The Saga of Chutzpah the Mouse – Part the Sixth

The Saga of Chutzpah the Mouse
In Several Parts
This being the Sixth

Which follows upon the Fifth Part, wherein was told the tale of a gruesome death – a murther most foul – and wherein the protagonist was seized by pitiful Terror and gripped by awful Cowardice.  Here resumes the Saga, wherein the reader is brought up to the present day and is discovered as to who really had the last laugh.


Weeks went by.  Weeks during which we saw hide nor hair of Chutzpah.  But nobody in this apartment felt like they had won.  Ok, so maybe we had killed The Mouse.  Or maybe it was yet another decoy.  Honestly, I was past caring.  I was numb to it now.  All I know is, after what we went through, I didn’t want to go through any more.  No more killing.

And then, one day, there he was.  Chutzpah.  We knew it was him.  We knew it from the smug arrogance that dared to show itself in our presence.  The other mice – the dead mice – never openly ventured out into the light when I or my roommate was around.  Those mice1 managed to get themselves killed whilst we were out of the house or firmly ensconced in our respective rooms.  They only dared to brave the mine-field of traps2 when their pathetic mouse-brains supposed themselves to be alone.  But not Chutzpah.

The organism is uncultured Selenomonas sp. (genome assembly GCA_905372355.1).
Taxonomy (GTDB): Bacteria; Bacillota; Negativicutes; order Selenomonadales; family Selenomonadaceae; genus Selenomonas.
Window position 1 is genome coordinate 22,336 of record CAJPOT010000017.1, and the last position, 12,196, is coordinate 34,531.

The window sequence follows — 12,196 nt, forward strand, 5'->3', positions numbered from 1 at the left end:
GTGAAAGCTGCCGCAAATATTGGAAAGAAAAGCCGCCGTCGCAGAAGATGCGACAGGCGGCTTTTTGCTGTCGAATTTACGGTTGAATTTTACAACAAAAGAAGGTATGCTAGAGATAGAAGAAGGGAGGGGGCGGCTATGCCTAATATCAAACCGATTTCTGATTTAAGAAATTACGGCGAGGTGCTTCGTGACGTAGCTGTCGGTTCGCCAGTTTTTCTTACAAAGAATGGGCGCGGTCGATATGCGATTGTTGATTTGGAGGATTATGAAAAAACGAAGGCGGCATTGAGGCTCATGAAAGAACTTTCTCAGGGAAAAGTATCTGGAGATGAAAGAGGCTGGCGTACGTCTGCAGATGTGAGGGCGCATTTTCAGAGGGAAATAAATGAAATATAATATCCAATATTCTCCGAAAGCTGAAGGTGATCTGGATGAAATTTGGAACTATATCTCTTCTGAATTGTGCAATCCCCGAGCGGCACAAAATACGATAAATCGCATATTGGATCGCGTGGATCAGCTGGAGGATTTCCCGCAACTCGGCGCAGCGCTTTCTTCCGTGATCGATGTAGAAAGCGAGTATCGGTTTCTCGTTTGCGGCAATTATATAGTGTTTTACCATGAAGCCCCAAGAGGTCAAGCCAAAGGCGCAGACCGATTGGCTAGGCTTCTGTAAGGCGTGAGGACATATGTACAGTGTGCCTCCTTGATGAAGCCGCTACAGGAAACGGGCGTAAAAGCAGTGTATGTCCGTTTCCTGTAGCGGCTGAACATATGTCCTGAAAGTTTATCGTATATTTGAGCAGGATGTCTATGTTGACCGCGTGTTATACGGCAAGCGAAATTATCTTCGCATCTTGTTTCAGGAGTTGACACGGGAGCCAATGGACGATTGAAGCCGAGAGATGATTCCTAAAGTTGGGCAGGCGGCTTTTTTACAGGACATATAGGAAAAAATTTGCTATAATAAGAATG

No, not Chutzpah.  Chutzpah, you see, would hang out in the corner near the couch.  He’d be chilling3 behind the butcher block or around the stove4 as his fancy took him.  And if we should chance to invade our own apartment to the disruption of his romps and frolics, he’d betake himself to his mouse-hole in plain sight, not giving a whit whether we saw him or not.  That was Chutzpah.

And he knew.  Oh, he knew.  He knew we were beaten.  He knew our horror, and more importantly our despondence, after the botched execution of his dear departed tovarisch.5

Gone now are the snap-traps.  Gone are the glue traps.  Gone even are the “safe” traps, little plastic boxes with air holes and one-way doors.  The sort of trap designed to hold the mouse only so long as until it can be safely released.  These last were a vain hope, a futile attempt at humane relocation.  But Chutzpah was too smart to ever get stuck therein, and so, at last, these too were mothballed.